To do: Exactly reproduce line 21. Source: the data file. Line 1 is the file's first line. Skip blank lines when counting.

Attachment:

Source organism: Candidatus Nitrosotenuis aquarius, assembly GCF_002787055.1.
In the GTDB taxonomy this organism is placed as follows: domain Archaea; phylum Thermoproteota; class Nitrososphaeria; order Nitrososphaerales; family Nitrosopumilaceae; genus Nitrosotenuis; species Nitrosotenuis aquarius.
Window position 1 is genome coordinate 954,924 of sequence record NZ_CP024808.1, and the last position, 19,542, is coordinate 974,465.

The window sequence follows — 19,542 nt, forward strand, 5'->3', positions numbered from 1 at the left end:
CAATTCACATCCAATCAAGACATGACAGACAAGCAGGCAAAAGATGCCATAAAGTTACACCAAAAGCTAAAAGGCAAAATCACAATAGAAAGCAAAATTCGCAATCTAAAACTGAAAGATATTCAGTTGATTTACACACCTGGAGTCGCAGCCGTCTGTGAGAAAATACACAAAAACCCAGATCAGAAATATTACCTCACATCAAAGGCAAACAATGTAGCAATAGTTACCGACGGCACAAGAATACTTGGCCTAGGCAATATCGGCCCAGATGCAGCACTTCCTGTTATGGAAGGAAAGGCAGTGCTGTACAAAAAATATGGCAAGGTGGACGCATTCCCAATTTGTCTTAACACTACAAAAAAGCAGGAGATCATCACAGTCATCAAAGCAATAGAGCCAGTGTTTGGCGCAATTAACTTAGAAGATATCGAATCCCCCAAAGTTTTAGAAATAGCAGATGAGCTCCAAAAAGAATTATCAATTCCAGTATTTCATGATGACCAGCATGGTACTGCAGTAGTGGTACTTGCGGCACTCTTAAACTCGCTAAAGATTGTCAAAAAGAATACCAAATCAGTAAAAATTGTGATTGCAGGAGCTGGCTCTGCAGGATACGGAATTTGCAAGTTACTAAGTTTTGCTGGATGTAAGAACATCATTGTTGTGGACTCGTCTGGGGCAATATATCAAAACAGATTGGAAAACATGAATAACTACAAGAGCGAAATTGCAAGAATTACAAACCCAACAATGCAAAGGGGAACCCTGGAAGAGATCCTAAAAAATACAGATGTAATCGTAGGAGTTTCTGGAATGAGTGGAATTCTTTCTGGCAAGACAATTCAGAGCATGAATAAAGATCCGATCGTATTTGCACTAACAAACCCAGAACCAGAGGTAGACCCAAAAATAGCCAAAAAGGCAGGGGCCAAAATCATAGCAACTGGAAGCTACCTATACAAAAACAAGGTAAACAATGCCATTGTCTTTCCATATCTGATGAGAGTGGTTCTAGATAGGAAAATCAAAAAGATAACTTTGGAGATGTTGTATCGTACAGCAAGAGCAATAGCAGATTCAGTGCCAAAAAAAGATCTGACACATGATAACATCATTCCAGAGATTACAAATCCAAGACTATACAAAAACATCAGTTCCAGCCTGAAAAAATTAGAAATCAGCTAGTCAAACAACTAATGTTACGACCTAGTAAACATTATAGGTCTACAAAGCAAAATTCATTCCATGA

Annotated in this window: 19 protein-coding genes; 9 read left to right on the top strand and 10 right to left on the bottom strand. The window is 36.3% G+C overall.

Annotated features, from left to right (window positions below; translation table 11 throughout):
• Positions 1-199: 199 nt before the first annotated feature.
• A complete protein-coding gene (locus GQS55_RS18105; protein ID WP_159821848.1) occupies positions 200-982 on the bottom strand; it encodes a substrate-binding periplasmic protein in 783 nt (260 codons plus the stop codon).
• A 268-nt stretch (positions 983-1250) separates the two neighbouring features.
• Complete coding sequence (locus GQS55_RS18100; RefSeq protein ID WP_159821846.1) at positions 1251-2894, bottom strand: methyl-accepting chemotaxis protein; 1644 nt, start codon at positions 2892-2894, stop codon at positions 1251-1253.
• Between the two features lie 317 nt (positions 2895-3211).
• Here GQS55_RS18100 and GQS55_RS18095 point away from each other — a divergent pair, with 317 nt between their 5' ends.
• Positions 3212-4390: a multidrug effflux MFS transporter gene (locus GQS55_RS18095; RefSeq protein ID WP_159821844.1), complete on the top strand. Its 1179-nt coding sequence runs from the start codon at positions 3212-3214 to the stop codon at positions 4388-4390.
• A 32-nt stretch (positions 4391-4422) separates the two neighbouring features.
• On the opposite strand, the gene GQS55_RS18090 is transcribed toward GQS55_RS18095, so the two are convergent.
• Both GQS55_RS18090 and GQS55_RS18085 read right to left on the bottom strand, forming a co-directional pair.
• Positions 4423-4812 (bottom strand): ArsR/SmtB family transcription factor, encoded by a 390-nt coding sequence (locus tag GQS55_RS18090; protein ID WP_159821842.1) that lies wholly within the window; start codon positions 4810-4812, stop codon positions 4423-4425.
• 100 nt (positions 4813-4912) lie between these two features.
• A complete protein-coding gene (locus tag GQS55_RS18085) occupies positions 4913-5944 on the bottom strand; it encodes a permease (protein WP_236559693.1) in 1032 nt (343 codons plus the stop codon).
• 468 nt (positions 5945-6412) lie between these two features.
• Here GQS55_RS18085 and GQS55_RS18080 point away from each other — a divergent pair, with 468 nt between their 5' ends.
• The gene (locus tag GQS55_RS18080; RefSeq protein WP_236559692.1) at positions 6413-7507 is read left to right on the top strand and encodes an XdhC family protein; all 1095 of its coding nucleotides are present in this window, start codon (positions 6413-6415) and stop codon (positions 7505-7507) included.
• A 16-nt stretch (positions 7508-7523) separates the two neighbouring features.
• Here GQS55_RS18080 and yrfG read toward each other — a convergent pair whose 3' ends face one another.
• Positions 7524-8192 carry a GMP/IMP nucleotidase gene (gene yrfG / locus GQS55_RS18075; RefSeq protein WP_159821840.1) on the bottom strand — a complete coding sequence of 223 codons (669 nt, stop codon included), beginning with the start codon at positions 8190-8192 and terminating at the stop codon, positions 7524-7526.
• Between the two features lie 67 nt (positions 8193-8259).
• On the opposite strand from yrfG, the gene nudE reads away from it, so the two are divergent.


• 468 nt (positions 5945-6412) lie between these two features.